The June 2019 General Assembly of the U.S. bishops in Baltimore listened to Bp. Barron gave a presentation on the serious problem of the millennials’ mass exodus from the Church. How many are leaving, and why are they leaving?
By Deacon Frederick Bartels
26 June 2019
During the June 2019 General Assembly of the U.S. bishops in Baltimore, Bp. Barron gave a presentation on the problem of the mass exodus of millennials from the Church. During his presentation, Bp. Barron listed a number of related statistics as well as reasons for why millennials are abandoning the divine faith.
He noted Pew Research Forum studies and others that show 50% of millennials have abandoned the Church, which means that 1 in 6 millennials are now former Catholics.
For every catechumen or candidate who enters into full communion with the Church, typically at the Easter Vigil, there are 6.45 people who leave it. Most of the millennials who leave do so before the age of 23. Bp. Barron observed that Hispanics and Mexican migrants fare no better. They often enter America as Catholics but quickly drift away from the Church due to a militantly secular-humanist culture.
Where are these millennials going?
- 25% are becoming Protestant, namely Evangelicals.
- 25% are switching religions, which would include man-made religions such as Buddhism.
- 50% become “nones” or unaffiliated; that is, they profess to be “spiritual but not religious” and therefore do not identify with any particular religion.
Why are millennials leaving?
- Millennials no longer believe in the basic narrative of Christianity. For example, the profession of faith found in the Nicene and Apostles’ Creeds is no longer accepted.
- Widespread relativism among millennials. Bp. Barron quoted from Dr. Christian Smith, a noted sociologist, who has engaged in a number of studies involving millennials in terms of their attitudes and beliefs about religion. Dr. Smith, quoted by Bp. Barron, said, “Young people are simply uneasy with strong statements made regarding theology. Consequently, very few general if any statements can or should be made about God, faith, or morality.”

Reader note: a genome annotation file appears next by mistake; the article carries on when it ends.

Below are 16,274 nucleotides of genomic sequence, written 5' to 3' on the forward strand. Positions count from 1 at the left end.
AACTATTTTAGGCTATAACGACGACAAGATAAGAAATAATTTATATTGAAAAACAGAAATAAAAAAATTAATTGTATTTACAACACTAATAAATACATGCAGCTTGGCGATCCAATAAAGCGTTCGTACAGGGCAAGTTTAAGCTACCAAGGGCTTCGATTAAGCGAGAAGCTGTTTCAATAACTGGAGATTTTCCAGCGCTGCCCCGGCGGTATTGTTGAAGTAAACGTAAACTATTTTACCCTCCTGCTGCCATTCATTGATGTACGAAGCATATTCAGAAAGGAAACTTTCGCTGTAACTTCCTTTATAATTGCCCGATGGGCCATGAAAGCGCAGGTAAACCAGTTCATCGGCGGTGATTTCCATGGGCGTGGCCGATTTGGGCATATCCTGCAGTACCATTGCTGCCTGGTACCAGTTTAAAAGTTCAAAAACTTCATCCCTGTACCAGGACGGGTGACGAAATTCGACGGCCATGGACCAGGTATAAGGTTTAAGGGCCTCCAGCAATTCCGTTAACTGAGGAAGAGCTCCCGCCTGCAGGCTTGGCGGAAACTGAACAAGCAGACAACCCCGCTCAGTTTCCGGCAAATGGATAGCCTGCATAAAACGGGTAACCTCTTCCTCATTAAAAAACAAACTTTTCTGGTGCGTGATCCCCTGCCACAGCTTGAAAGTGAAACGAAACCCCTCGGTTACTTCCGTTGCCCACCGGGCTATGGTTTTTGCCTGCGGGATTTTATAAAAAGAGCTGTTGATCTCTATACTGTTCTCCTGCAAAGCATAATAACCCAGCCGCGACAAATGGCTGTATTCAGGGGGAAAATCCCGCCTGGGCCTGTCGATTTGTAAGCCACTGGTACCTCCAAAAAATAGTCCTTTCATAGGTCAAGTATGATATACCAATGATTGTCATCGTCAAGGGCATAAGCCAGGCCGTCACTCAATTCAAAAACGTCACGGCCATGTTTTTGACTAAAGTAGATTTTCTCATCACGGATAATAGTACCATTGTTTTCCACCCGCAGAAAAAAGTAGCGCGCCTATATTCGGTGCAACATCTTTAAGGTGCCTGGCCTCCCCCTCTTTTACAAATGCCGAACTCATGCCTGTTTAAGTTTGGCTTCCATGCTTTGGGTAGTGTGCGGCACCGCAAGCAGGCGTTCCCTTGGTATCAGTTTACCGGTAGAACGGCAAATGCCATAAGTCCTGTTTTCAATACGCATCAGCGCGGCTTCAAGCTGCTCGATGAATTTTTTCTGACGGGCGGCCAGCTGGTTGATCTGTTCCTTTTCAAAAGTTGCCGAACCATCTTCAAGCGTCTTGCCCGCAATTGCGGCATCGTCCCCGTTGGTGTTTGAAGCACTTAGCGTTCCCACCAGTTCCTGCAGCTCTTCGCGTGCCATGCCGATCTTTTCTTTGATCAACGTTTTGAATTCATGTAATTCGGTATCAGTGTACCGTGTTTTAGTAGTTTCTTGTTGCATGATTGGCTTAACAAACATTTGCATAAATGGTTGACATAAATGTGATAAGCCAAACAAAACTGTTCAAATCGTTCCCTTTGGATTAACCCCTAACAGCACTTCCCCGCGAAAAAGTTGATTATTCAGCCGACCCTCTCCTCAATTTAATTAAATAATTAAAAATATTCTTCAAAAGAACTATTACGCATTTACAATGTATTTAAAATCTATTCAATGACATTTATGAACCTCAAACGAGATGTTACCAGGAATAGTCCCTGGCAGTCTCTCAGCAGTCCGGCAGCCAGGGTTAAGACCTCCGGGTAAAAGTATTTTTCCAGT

I think what Dr. Smith is saying, is millennials are often opposed to dogmas and doctrines, which, in terms of relativism, are viewed as “rigid,” “intellectually stifling,” “antiquated,” “freedom limiting,” and so forth. Relativism tends to anesthetize people to the fact that objective truth and moral norms are realities worth studying, learning, and embracing. Relativism makes truth not so much an enemy to be directly attacked front on with solid and logical arguments, but rather something to be set aside as irrelevant, unpalatable, and abrasive.
- The “Culture of self-invention,” is a term used by Bp. Barron to describe the thinking of millennials that includes the idea that “I invent myself,” to use his words. This attitude is, of course, a logical extension of relativism.
If there are no objective truths, then what is left? Only the notion that man himself determines what is true, including who he is (transgenderism, for example). Truth, then, originates in man, as opposed to externally to him, flowing from the reality of God, Eternal Law and Divine Law to man. The transcendent dimension of the human person in God is reduced to an “I” in isolation. The “culture of self-invention” breeds the rule of man for man, not man for and in God.
- The problem of science. Millennials often think the Church, her dogmas, doctrines and moral teaching is out-of-step with the findings of modern science.